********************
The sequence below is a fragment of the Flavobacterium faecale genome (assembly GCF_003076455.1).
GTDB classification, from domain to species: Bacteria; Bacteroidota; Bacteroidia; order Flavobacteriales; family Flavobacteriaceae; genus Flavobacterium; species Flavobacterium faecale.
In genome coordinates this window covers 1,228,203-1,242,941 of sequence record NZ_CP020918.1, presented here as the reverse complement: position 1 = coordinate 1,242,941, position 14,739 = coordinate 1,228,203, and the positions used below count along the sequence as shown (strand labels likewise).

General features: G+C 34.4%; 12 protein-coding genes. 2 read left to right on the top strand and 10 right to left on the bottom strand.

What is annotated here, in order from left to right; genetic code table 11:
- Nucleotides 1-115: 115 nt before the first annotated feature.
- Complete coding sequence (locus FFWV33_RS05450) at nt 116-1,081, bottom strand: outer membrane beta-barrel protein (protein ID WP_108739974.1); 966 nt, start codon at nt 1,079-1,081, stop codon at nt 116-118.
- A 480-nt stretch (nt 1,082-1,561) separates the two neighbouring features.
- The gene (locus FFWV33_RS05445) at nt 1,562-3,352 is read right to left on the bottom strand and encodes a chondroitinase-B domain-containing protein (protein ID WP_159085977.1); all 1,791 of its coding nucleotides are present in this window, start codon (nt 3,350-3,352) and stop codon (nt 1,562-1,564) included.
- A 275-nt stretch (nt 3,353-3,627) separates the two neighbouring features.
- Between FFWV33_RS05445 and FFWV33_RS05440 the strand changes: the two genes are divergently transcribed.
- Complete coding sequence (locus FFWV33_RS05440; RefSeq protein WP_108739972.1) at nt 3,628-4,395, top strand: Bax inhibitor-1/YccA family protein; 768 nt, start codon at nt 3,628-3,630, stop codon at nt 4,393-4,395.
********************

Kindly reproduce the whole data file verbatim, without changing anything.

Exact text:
The sequence below is a fragment of the Flavobacterium faecale genome (assembly GCF_003076455.1).
GTDB classification, from domain to species: Bacteria; Bacteroidota; Bacteroidia; order Flavobacteriales; family Flavobacteriaceae; genus Flavobacterium; species Flavobacterium faecale.
In genome coordinates this window covers 1,228,203-1,242,941 of sequence record NZ_CP020918.1, presented here as the reverse complement: position 1 = coordinate 1,242,941, position 14,739 = coordinate 1,228,203, and the positions used below count along the sequence as shown (strand labels likewise).

General features: G+C 34.4%; 12 protein-coding genes. 2 read left to right on the top strand and 10 right to left on the bottom strand.

What is annotated here, in order from left to right; genetic code table 11:
- Nucleotides 1-115: 115 nt before the first annotated feature.
- Complete coding sequence (locus FFWV33_RS05450) at nt 116-1,081, bottom strand: outer membrane beta-barrel protein (protein ID WP_108739974.1); 966 nt, start codon at nt 1,079-1,081, stop codon at nt 116-118.
- A 480-nt stretch (nt 1,082-1,561) separates the two neighbouring features.
- The gene (locus FFWV33_RS05445) at nt 1,562-3,352 is read right to left on the bottom strand and encodes a chondroitinase-B domain-containing protein (protein ID WP_159085977.1); all 1,791 of its coding nucleotides are present in this window, start codon (nt 3,350-3,352) and stop codon (nt 1,562-1,564) included.
- A 275-nt stretch (nt 3,353-3,627) separates the two neighbouring features.
- Between FFWV33_RS05445 and FFWV33_RS05440 the strand changes: the two genes are divergently transcribed.
- Complete coding sequence (locus FFWV33_RS05440; RefSeq protein WP_108739972.1) at nt 3,628-4,395, top strand: Bax inhibitor-1/YccA family protein; 768 nt, start codon at nt 3,628-3,630, stop codon at nt 4,393-4,395.